Ah, good ol’ change management. Fun, isn’t it? I came upon this blog post and found that it fits very nicely with the topic of moving from a traditional, text-based requirements process to one that incorporates visualization. It talks about how people are the key to successful change management.
In over 5 years of specializing in using visualization as a means to elicit, manage and deliver software application requirements, we’ve seen many companies want to, but ultimately fail in adopting visualization across the enterprise.
Most if not all fall into what I’ll call the “Tool Trap”. This is not unique to visualization of course. Some tool vendor promises to solve whatever problem a company is having. What the vendor mostly fail to convey, and what businesses never seem to truly learn, is that the tool is just one (very small) part of the solution. Sure, the tool will solve the problem, but only if the company implements the right processes, and more importantly, puts together the right team.
Change Your Process
So you’ve seen how visualization can help you revolutionize your requirements definition and delivery process. You have purchased a tool – iRise, Axure, Blueprint, Balsamiq, Flairbuilder, or even a stack of napkins and a gross of pencils. Now what?
Simply put, visualization cannot be crowbarred into your existing software development lifecycle (SDLC). It doesn’t matter if you use waterfall, Agile, RUP or a homegrown combination. You have to take a step back and look at how visualization can enhance the SDLC. You need to involve not just your stakeholders and business analysts, but the entire development team – QA testers, developers, etc.
People Are The Key To Success
Here is where most change management fails. It’s the people! You need to bring together the entire team involved in bringing software applications to life. But the message that needs to be communicated is not just that your software projects will come in 30% faster and 80% less rework. According to ClarityRules.org, you need to sell the team in five key areas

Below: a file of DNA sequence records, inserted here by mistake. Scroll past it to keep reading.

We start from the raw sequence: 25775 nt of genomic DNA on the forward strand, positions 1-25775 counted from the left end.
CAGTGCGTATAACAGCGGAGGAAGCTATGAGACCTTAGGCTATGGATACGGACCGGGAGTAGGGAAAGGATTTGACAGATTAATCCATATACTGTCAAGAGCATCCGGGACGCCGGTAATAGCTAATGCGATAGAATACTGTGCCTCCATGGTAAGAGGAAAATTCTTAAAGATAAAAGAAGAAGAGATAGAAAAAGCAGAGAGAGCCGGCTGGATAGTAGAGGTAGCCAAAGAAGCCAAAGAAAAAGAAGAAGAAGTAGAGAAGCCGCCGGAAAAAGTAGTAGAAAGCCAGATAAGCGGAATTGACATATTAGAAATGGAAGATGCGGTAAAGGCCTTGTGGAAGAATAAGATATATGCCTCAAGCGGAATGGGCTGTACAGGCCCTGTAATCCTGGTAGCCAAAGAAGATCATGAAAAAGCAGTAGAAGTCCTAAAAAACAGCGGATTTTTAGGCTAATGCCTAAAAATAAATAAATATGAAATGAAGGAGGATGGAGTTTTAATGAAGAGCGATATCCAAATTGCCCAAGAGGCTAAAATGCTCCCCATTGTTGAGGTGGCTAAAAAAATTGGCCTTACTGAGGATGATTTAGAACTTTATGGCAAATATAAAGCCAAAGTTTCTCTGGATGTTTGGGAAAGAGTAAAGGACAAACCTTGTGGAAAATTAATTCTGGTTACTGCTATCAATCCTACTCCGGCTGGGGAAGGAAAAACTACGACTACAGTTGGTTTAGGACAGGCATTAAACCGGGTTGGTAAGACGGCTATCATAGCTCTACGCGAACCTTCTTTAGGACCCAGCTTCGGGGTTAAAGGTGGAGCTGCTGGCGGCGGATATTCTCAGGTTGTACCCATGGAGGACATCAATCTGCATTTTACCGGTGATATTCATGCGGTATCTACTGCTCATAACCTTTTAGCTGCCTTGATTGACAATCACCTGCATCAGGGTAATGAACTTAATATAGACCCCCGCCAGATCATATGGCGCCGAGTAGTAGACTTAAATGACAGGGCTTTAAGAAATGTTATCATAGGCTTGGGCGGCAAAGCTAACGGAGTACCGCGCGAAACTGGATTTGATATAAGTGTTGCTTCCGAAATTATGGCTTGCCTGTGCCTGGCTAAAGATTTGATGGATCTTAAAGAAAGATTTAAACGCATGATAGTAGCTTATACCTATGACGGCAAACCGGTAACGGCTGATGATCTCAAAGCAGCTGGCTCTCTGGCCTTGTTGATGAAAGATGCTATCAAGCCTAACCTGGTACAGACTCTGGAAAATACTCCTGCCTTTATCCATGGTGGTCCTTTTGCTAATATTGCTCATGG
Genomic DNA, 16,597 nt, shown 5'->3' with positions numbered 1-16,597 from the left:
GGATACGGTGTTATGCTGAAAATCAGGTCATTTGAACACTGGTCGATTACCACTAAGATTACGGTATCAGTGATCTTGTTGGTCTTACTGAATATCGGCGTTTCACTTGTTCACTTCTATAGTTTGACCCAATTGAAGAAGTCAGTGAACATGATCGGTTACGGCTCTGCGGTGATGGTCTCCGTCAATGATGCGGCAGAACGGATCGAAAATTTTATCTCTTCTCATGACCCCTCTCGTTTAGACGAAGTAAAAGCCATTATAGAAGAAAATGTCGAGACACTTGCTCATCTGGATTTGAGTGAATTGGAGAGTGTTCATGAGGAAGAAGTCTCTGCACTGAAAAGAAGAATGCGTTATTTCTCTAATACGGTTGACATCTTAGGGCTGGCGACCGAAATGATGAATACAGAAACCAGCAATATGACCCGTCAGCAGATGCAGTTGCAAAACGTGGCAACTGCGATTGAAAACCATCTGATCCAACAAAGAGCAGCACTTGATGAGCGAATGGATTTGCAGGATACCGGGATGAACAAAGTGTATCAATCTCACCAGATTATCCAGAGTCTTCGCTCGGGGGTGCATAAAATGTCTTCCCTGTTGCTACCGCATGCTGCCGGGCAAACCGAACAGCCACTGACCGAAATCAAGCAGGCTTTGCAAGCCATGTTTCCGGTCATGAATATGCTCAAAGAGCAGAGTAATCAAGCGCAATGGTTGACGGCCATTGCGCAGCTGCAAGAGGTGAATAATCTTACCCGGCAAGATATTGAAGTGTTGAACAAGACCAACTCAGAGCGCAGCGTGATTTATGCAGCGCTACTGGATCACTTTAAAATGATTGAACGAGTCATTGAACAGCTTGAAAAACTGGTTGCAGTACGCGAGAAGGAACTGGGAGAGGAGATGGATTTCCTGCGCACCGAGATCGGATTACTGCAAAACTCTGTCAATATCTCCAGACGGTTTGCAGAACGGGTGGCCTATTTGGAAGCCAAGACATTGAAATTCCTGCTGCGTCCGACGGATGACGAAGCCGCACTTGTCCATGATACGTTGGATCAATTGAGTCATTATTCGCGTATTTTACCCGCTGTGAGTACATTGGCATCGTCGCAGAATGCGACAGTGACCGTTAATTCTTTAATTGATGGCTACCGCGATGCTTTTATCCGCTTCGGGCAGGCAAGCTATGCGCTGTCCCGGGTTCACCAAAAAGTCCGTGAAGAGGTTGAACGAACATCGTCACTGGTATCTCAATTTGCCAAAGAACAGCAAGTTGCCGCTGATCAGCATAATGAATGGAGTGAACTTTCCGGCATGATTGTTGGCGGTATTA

- Impact on society (like building the community, stewarding resources etc…)
- Impact on the customer (providing superior customer service, for instance)
- Impact on the company and its shareholders
- Impact on the local working team (for example creating a caring environment)
- Impact on ‘me’ (development, paycheque, bonus, hours, type of work etc…)
Visualization’s Impact on Society
We strongly believe software has a huge impact on society. We’ve been fortunate to have worked with some incredible organizations like March of Dimes, Catholic Relief Services (CRS) and the Department of Homeland Security on software projects. And I assure you these organizations have a huge impact on society. Using visualization significantly improves the positive impact of the software they use. Of course not every software application helps save babies or keeps our country safe. But I assure you, your software has an impact on society in some way. Find out what that is and communicate how it will be even better with the use of visualization.
Visualization’s Impact on the Customer
This one is easy. Visualization helps you be more innovative. It helps you ensure a quality experience for your customer, whether they be consumers buying your widgets or your colleagues using your intranet. Visualization gives you more time to focus on the customer because you’re spending less time spinning your wheels elsewhere.
Visualization’s Impact on the Company
Projects come in 30% faster, there is 80% less rework, increased innovation, superior customer experiences. More of what you wanted the first time around. This pays dividends in spades to your company’s bottom line, reputation, customer satisfaction and more.
Visualization’s Impact on the Local Working Team
Visualization fosters greater collaboration with the entire team from stakeholders to developers to QA testers. Stakeholders are happier because their vision is actually brought to life. Developers are happier because there is less frustrating rework. QA Testers are happier because there are less defects to log and track. It’s a win-win-win-win situation.
Visualization’s Impact on ‘Me’
The bottom line? Visualization makes software definition fun and interesting again. Instead of dealing with all the frustrating aspects of eliciting and managing requirements, you can work on being creative and innovative. You can focus on making your customers happy. You’re also learning new skills and ones that are essential for the future of software requirements.
Implementing visualization at your company is not a minor undertaking. It takes careful consideration of your existing processes and team. Buying the visualization software is not enough.